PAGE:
Local history buff recalls early impact & events
By Mike Clark
This March 29 marks the 82nd anniversary of the opening of the Longview Bridge. No event since has brought so many people together from both sides of the river, including the governors of Oregon and Washington. The Rainier Review reported in its April 4, 1930 edition that cars on the Oregon side “were in line from Rainier east as far as Goble,” and after the opening at 2pm until midnight, 11,327 autos had crossed over. The only snag in the ceremony was that the bottle to be used in the christening had been forgotten, so they had to “perform the stunt in the approved manner.” There was no report on what that was.
But the merriment of the day was marred by a long-forgotten tragedy following the activities. A double-decked excursion barge, carrying about 300 people, was making its leisurely way from the bridge celebration back to Vancouver. It was late, but a party was in full swing, with noisemakers and colorful party hats distributed and many dancing to the strains of a jazz band.
Near St. Helens, the tug pushing the barge let out three blasts from its horn that went mostly unnoticed by the passengers who were either watching or participating in a waltz contest. Moments later the barge collided head-on with a fully loaded lumber freighter heading downriver. Many passengers were injured; seven lost their lives.
Bridge revenue was not good during the 1930s
It was during the Depression and few could afford to cross. The toll was 80 cents to cross by car, comparable to $10.50 today. The Depression also squelched the plan for the newly planned city of “West Rainier” to be built at the foot of the bridge. Two realtors, W. B. Martin and W. E. Proctor founded the Columbia River Bridge Townsite Company in late 1928, laying out streets and offering lots for sale for both homes and businesses. Their pamphlet (pictured at left) urged investors to not postpone investigating this exceptional opportunity and claimed that the new city would grow and prosper right alongside its counterpart across the river. Those who drive from the bridge into Rainier today will notice that the new city never materialized.
The high bridge toll forced some who lived in Rainier to find cheaper ways to get to work in Longview. A new breed of entrepreneurs saw an opportunity by modifying their trucks to carry passengers. One added bench seats and a canopy to his truck bed. He carried eight passengers in back and two up front. Another option was to cross the river on one of the small passenger ferries. Jeff Barton operated one that ran from Dibblee’s Point to Weyerhauser. The other was the “Elsinore” that made separate trips between Rainier and the Longview Fibre Mill, the Long Bell Mill, and to the Wasser Brothers Shingle Mill upstream of Rainier.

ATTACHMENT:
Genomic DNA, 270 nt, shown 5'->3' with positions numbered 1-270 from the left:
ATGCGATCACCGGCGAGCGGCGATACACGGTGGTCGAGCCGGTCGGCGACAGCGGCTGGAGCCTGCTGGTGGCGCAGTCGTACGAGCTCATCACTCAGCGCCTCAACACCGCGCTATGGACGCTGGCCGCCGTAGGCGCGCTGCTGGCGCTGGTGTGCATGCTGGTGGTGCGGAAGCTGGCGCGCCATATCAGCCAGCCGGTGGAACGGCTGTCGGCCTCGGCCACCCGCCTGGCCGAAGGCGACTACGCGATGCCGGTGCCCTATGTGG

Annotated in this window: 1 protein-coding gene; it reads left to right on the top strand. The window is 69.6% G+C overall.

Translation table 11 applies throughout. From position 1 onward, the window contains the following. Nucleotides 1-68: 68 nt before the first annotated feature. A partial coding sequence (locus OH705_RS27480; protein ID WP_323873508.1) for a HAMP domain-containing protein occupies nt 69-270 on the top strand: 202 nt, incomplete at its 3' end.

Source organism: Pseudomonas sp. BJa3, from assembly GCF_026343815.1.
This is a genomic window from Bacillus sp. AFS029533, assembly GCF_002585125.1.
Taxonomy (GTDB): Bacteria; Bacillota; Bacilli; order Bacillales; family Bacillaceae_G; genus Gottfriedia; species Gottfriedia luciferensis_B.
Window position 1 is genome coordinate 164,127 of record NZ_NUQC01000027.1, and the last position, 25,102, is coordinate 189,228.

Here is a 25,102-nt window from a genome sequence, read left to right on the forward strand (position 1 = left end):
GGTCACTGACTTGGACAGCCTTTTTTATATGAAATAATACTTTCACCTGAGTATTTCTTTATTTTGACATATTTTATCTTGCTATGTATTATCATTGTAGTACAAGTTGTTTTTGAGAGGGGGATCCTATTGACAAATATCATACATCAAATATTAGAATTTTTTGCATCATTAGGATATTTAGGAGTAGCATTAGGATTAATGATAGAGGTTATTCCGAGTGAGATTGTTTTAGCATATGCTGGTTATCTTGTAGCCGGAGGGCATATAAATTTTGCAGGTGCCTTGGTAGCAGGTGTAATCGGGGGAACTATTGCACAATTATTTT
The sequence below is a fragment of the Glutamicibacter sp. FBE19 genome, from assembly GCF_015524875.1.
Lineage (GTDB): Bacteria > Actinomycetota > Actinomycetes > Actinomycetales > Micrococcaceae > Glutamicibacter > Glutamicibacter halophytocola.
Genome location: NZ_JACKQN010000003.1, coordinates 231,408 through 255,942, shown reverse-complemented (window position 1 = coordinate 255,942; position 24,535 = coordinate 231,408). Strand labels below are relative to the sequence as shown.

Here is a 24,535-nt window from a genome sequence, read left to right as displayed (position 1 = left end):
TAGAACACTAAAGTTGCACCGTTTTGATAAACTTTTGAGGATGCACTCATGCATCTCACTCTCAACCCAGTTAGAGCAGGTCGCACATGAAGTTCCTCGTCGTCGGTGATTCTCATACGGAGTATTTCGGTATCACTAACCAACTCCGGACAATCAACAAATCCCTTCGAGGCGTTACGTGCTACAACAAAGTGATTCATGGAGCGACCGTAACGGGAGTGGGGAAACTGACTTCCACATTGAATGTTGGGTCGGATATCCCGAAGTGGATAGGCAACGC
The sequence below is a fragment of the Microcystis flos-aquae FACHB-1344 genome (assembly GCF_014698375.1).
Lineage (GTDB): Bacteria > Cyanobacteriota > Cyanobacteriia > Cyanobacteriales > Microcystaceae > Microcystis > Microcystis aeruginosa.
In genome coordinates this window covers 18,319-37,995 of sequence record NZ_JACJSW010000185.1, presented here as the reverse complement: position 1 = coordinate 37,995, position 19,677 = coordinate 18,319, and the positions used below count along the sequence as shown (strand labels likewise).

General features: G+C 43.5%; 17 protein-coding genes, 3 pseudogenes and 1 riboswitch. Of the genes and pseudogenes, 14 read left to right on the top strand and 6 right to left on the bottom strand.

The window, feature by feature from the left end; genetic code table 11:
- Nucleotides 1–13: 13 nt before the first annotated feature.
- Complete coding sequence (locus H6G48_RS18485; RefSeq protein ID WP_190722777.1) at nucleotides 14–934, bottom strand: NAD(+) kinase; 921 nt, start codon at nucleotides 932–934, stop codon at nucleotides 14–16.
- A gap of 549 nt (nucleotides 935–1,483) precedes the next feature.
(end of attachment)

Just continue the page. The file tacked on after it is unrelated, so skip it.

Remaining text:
WW II came early to the bridge
The Rainier Review, published four days after the Pearl Harbor attack, reported that army troops arrived in Rainier Dec. 8 and set up headquarters at the city hall and then moved to the nearby K. P. Hall. Soldiers were temporarily quartered at the high school and grade school gymnasiums and other available buildings. Their main objective was to protect the bridge from sabotage. They built a guard shack on the Oregon side of the bridge.
Stories passed down
Larry Rea gives an account on his website of his father, Ed Rea, and Dick Jenkins remembering the guards. Ed Rea said, “ They wouldn’t allow any explosives on the bridge — they even confiscated some 22 (shotgun) shells I had in the car. At night they enforced a blackout. You weren’t supposed to use any lights on your car. One night, Jess Perkins turned his lights on to orient himself —he couldn’t see to drive — and a soldier boy stepped up and broke out the headlights with the butt of his gun.
Dick Jenkins said the guards “would ride across with every car, rain or shine. If there wasn’t room inside the car they would hang on outside and ride the running board.”
My uncle, Nelson Lepin, who turned 90 last January, told me a whimsical tale about a guard he and his friend, the late Orville Elliott, met at the guard shack.
They were going to a dance at the Log Hall near Delena and had mentioned it to the guards. One of them, a young lad from Texas, got quite excited and asked if he could come along, too. So the guard got into their car, with his rifle, and away they went. A few hours later, they returned him and his rifle to the shack and drove home.
Visit Larry Rea’s webpage here.
Note: Mike Clark has in his collection a copy of the first Rainier Review, printed in 1895. It ceased to publish sometime during the next 10 years and started up again as Volume 1 in 1905. It continued until its demise in 1976. Another paper, the Rainier World, started that same year and lasted until 1979.
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Rainier native Mike Clark lives in Seattle but remains keenly interested in local history. Both he and Mike Perry (“Postmarks Along the Trail”) collect old postcards depicting the Longview-Kelso-Rainier area as it developed. Over the next few months, the two will collaborate on articles and share their favorite postcards and historic memorabilia with CRR readers.